English is necessary for more jobs in more companies than ever before. Where once English skills were a job requirement in particular roles at particular seniority levels, today, supply chains, technical support, customer contacts, documentation, and management hierarchies all cross national borders. The number of multinational enterprises worldwide rose by 25% between 2006 and 2016. In a 2016 survey, more than 70% of companies in 28 non-English-speaking countries reported that English was important for their business, and 11% said it was the main language used.
Our data indicate another aspect of this trend. While differences in English proficiency still exist between industries, they are primarily at the national level. Worldwide, the gap between the industries with the highest and lowest English proficiency has narrowed enormously. In 2016 it was 19 points; today it is barely 10. This global reduction in skill disparity is entirely thanks to improved proficiency in the weakest industries. More companies are investing in English training, more adults are investing in their own English skills, and more professionals are getting the opportunity to use English at work.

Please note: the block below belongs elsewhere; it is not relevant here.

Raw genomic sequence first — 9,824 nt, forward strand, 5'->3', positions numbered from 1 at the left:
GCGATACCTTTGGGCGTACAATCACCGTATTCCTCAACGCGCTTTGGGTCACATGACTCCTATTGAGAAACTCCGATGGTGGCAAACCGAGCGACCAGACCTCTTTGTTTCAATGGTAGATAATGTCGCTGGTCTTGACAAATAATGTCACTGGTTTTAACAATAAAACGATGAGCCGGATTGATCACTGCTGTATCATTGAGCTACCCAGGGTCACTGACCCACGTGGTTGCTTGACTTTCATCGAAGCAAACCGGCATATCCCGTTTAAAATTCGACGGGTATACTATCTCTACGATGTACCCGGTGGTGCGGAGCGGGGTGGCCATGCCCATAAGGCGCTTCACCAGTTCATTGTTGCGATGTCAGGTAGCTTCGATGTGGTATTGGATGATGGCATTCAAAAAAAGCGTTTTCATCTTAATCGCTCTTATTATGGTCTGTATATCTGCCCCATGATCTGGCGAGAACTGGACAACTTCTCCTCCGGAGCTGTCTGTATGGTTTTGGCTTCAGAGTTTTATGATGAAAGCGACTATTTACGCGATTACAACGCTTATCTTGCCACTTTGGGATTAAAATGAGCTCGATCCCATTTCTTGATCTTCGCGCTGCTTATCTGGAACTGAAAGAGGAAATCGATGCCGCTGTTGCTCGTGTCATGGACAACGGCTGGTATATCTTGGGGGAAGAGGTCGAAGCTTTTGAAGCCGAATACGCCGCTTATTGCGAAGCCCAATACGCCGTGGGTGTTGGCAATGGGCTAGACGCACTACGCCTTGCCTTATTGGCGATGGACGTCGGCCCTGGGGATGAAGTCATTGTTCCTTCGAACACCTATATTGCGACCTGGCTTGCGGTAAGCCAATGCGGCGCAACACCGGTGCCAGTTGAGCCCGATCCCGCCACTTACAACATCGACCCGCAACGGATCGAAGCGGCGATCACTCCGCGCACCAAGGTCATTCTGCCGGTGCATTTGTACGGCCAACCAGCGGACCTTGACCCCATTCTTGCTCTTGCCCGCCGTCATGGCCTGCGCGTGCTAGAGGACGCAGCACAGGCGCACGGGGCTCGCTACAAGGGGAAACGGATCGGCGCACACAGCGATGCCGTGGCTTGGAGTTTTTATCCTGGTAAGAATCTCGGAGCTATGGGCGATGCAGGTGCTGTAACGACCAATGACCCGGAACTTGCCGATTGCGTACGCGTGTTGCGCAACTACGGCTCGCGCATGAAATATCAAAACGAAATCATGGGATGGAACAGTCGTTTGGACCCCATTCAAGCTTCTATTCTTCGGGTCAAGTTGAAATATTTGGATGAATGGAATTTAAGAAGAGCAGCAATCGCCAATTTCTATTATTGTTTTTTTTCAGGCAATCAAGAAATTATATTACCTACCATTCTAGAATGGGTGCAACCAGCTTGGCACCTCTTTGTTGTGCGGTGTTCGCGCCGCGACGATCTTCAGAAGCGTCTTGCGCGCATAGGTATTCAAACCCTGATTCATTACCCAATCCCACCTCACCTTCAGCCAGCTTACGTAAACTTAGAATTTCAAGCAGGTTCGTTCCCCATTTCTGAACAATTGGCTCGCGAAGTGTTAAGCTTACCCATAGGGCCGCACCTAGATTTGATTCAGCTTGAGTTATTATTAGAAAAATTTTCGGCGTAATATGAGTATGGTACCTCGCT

Of all the workplace indicators, job function determines English level most reliably. English levels by job function span all five of our proficiency bands, from very high to very low. This is most likely a recruitment-driven effect of current or past hiring practices. The danger for companies is that instead of one integrated corporate talent pool to develop and deploy, they are creating two parallel classes of employee: an internationally-mobile, English-speaking elite and a locally-limited, non-English-speaking support staff.